City finalizes purchase of 315 acres of open space

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COLORADO SPRINGS, Colo. – The City of Colorado Springs has purchased 315 acres of open space near the Cedar Heights and Oak Valley Ranch neighborhoods, located on the city’s western edge. Purchased with Trails, Open Space and Parks (TOPS) sales tax revenue, these areas were identified in the 2014 Park System Master PlanA plan for the development of a portion of the city that contains proposed land uses, a generalized transportation system, and the relationship of the area included in the plan to surrounding property. as candidate properties to add to the City’s open space system. In coming years, the properties will undergo separate master planning processes with opportunities for public input on future use and development.

“Our parks, trails and open spaces contribute greatly to making Colorado Springs the country’s most desirable place to live and visit, and acquisitions like this one enhance and strengthen the city’s legacy of offering world-class outdoor amenities,” said parks director Karen Palus. “Securing these incredible properties is the first step to realizing a bigger vision. There are fascinating future possibilities for both conservation and recreation, and we look forward to working closely with the community on strategizing next steps.”

The new open space includes two properties, both of which were purchased from Castle Concrete: Black Canyon Quarry and frontage property of the Pikeview Quarry.

Black Canyon Quarry, which is 163 acres of property adjacent to Williams Canyon, is located to the west of the Cedar Heights’ neighborhood and Garden of the Gods Park. From a regional perspective, this property offers future potential to provide trail access to the Pike National Forest’s Waldo Canyon area. The U.S. Forest Service is currently engaged in an ongoing public planning process to reimagine Waldo Canyon.

Also included in the purchase is 152 acres of undeveloped land directly east of the Pikeview Quarry. This frontage property, which features rolling hills and oak brush, is located immediately south of Blodgett Open Space and west of Allegheny Drive and the Oak Valley Ranch neighborhood.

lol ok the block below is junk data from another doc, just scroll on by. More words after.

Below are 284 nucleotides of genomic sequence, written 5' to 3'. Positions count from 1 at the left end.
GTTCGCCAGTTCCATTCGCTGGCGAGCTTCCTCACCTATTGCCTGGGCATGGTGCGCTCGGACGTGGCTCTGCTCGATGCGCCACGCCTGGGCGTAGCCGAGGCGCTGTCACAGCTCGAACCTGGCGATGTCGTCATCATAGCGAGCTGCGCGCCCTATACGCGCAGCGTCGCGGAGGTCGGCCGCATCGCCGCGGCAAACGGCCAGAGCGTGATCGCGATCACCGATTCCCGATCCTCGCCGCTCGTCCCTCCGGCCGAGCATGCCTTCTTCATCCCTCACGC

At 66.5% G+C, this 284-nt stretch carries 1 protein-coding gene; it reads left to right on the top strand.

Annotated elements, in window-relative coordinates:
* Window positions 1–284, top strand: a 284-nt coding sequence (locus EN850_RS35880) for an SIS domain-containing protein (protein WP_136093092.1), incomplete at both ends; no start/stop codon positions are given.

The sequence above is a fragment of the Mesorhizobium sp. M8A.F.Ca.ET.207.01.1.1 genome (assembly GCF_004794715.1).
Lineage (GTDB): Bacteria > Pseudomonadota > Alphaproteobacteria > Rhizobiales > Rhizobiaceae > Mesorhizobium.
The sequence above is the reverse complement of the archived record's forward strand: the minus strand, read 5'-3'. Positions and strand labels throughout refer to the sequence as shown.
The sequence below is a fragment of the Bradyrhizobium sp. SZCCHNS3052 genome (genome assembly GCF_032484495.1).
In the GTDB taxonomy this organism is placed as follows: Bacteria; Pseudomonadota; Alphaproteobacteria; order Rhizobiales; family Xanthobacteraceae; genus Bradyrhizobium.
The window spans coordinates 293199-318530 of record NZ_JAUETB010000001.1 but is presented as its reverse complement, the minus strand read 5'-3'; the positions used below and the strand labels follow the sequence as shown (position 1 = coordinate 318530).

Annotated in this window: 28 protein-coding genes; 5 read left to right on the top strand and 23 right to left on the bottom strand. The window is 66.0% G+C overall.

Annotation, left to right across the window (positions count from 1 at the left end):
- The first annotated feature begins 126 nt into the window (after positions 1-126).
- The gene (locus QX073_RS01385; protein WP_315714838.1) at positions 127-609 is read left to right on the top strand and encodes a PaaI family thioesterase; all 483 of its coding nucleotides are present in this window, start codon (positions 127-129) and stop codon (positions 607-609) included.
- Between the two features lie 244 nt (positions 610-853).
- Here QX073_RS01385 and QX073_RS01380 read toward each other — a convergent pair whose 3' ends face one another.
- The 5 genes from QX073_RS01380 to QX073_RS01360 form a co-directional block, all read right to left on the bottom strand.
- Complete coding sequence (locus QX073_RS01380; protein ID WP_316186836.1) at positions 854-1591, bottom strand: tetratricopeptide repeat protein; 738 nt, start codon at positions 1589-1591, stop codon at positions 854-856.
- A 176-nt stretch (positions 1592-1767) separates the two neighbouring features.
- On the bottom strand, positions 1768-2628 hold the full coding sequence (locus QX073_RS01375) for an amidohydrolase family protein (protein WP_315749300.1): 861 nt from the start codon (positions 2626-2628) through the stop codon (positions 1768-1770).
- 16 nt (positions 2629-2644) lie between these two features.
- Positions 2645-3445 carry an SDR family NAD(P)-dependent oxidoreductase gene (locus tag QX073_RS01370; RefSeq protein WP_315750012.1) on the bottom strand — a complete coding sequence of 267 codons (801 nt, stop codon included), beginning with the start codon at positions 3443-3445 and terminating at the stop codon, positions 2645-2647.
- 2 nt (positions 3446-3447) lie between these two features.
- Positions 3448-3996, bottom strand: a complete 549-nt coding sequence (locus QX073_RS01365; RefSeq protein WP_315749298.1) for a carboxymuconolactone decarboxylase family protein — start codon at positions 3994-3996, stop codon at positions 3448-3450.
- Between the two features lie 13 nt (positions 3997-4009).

The 100-acre Pikeview Quarry was not purchased. However, it could be acquired at a later date as a donation from Castle Concrete on condition of state approval of physical reclamation and at the city’s sole discretion.

The phase one purchase, which includes Black Canyon Quarry and 90 acres of the Pikeview frontage was just over $6 million. The remaining 61 acres of the Pikeview frontage will be purchased for an additional $2.9 million from acquisition partner The Conservation Fund by the end of 2021. Both properties are fully funded by revenues from the TOPS Open Space Category. TOPS is a 0.01 percent sales tax first approved by voters in 1997 that generates approximately $9.5 million annually. It is used exclusively to preserve and steward open space lands, trails and parks.

“It’s rare to find opportunities of this scale along the Front Range mountain backdrop,” said Justin Spring, The Conservation Fund senior project manager. “We’re honored to partner with Colorado Springs to preserve this landscape, conserve important wildlife habitat, and create new recreation opportunities for the public.”

The city owns more than 6,700 acres of TOPS property, including Bluestem Prairie, Corral Bluffs, High Chaparral, Red Rock Canyon, Stratton and Union Meadows open spaces. TOPS funding has also contributed to more than 50 of the city’s parks, trails and open spaces.

The purchase follows City Council’s unanimous approval in June as well as recommendations made in May by the Parks Advisory Board and the TOPS Working Committee.

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